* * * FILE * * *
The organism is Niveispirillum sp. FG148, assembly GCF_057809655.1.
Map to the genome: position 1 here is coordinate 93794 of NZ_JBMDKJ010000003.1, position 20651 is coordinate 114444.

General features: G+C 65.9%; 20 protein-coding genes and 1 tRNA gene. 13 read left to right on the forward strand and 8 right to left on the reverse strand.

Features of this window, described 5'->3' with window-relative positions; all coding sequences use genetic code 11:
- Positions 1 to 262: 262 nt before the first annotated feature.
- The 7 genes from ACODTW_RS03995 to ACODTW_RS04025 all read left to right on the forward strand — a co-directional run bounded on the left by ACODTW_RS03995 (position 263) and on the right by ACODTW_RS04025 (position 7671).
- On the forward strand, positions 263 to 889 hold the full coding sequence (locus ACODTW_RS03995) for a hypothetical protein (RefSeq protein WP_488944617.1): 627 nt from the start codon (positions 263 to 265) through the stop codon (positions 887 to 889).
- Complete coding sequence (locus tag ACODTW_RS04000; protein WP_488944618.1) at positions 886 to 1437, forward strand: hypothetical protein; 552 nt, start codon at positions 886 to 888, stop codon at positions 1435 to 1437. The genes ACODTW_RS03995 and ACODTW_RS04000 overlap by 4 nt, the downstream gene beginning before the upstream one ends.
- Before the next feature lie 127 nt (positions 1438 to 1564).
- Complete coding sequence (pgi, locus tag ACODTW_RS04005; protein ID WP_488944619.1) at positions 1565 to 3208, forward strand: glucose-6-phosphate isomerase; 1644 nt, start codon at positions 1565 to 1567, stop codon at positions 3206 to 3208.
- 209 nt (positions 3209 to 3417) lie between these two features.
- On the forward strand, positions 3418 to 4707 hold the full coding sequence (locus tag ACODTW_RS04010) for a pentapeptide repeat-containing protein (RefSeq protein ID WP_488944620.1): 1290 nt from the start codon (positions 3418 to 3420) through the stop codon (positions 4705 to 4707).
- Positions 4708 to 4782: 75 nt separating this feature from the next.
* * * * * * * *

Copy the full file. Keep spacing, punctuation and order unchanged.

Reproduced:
The organism is Niveispirillum sp. FG148, assembly GCF_057809655.1.
Map to the genome: position 1 here is coordinate 93794 of NZ_JBMDKJ010000003.1, position 20651 is coordinate 114444.

General features: G+C 65.9%; 20 protein-coding genes and 1 tRNA gene. 13 read left to right on the forward strand and 8 right to left on the reverse strand.

Features of this window, described 5'->3' with window-relative positions; all coding sequences use genetic code 11:
- Positions 1 to 262: 262 nt before the first annotated feature.
- The 7 genes from ACODTW_RS03995 to ACODTW_RS04025 all read left to right on the forward strand — a co-directional run bounded on the left by ACODTW_RS03995 (position 263) and on the right by ACODTW_RS04025 (position 7671).
- On the forward strand, positions 263 to 889 hold the full coding sequence (locus ACODTW_RS03995) for a hypothetical protein (RefSeq protein WP_488944617.1): 627 nt from the start codon (positions 263 to 265) through the stop codon (positions 887 to 889).
- Complete coding sequence (locus tag ACODTW_RS04000; protein WP_488944618.1) at positions 886 to 1437, forward strand: hypothetical protein; 552 nt, start codon at positions 886 to 888, stop codon at positions 1435 to 1437. The genes ACODTW_RS03995 and ACODTW_RS04000 overlap by 4 nt, the downstream gene beginning before the upstream one ends.
- Before the next feature lie 127 nt (positions 1438 to 1564).
- Complete coding sequence (pgi, locus tag ACODTW_RS04005; protein ID WP_488944619.1) at positions 1565 to 3208, forward strand: glucose-6-phosphate isomerase; 1644 nt, start codon at positions 1565 to 1567, stop codon at positions 3206 to 3208.
- 209 nt (positions 3209 to 3417) lie between these two features.
- On the forward strand, positions 3418 to 4707 hold the full coding sequence (locus tag ACODTW_RS04010) for a pentapeptide repeat-containing protein (RefSeq protein ID WP_488944620.1): 1290 nt from the start codon (positions 3418 to 3420) through the stop codon (positions 4705 to 4707).
- Positions 4708 to 4782: 75 nt separating this feature from the next.